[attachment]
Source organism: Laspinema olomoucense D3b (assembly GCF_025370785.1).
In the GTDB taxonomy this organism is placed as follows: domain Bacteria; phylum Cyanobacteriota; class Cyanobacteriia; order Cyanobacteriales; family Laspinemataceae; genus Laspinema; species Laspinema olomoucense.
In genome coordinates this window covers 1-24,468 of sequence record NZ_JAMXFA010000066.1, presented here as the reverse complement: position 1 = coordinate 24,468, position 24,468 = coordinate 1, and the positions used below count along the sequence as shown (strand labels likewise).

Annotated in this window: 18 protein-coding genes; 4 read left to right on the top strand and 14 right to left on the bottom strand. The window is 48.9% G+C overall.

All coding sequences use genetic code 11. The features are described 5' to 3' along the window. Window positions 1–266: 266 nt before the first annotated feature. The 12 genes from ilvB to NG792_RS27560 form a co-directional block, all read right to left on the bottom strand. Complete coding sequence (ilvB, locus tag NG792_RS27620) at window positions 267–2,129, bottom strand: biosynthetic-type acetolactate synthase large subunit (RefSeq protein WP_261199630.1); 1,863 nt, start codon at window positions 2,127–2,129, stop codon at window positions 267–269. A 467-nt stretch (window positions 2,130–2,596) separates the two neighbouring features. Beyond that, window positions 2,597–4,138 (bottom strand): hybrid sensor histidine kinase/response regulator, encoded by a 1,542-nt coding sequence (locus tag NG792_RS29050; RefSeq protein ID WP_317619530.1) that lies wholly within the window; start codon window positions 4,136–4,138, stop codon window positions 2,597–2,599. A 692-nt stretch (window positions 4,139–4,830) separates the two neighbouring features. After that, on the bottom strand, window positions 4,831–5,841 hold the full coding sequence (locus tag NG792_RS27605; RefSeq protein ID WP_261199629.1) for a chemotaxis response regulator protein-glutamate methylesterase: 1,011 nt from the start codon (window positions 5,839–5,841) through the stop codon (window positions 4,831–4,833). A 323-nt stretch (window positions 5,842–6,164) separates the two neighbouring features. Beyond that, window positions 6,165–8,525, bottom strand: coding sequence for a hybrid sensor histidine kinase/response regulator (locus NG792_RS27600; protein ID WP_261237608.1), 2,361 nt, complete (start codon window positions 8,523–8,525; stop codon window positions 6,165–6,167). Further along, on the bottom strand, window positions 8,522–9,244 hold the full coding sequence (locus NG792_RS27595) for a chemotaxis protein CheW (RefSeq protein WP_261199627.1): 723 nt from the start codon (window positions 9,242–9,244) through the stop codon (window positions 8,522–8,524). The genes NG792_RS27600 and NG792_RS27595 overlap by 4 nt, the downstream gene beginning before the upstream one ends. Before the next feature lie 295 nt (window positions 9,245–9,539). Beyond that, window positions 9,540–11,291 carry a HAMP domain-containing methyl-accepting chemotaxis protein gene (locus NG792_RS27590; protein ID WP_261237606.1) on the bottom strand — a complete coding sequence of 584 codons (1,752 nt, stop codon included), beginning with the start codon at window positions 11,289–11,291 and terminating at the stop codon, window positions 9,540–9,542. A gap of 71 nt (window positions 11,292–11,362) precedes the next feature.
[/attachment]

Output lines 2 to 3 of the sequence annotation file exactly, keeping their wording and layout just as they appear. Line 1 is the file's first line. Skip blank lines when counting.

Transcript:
In the GTDB taxonomy this organism is placed as follows: domain Bacteria; phylum Cyanobacteriota; class Cyanobacteriia; order Cyanobacteriales; family Laspinemataceae; genus Laspinema; species Laspinema olomoucense.
In genome coordinates this window covers 1-24,468 of sequence record NZ_JAMXFA010000066.1, presented here as the reverse complement: position 1 = coordinate 24,468, position 24,468 = coordinate 1, and the positions used below count along the sequence as shown (strand labels likewise).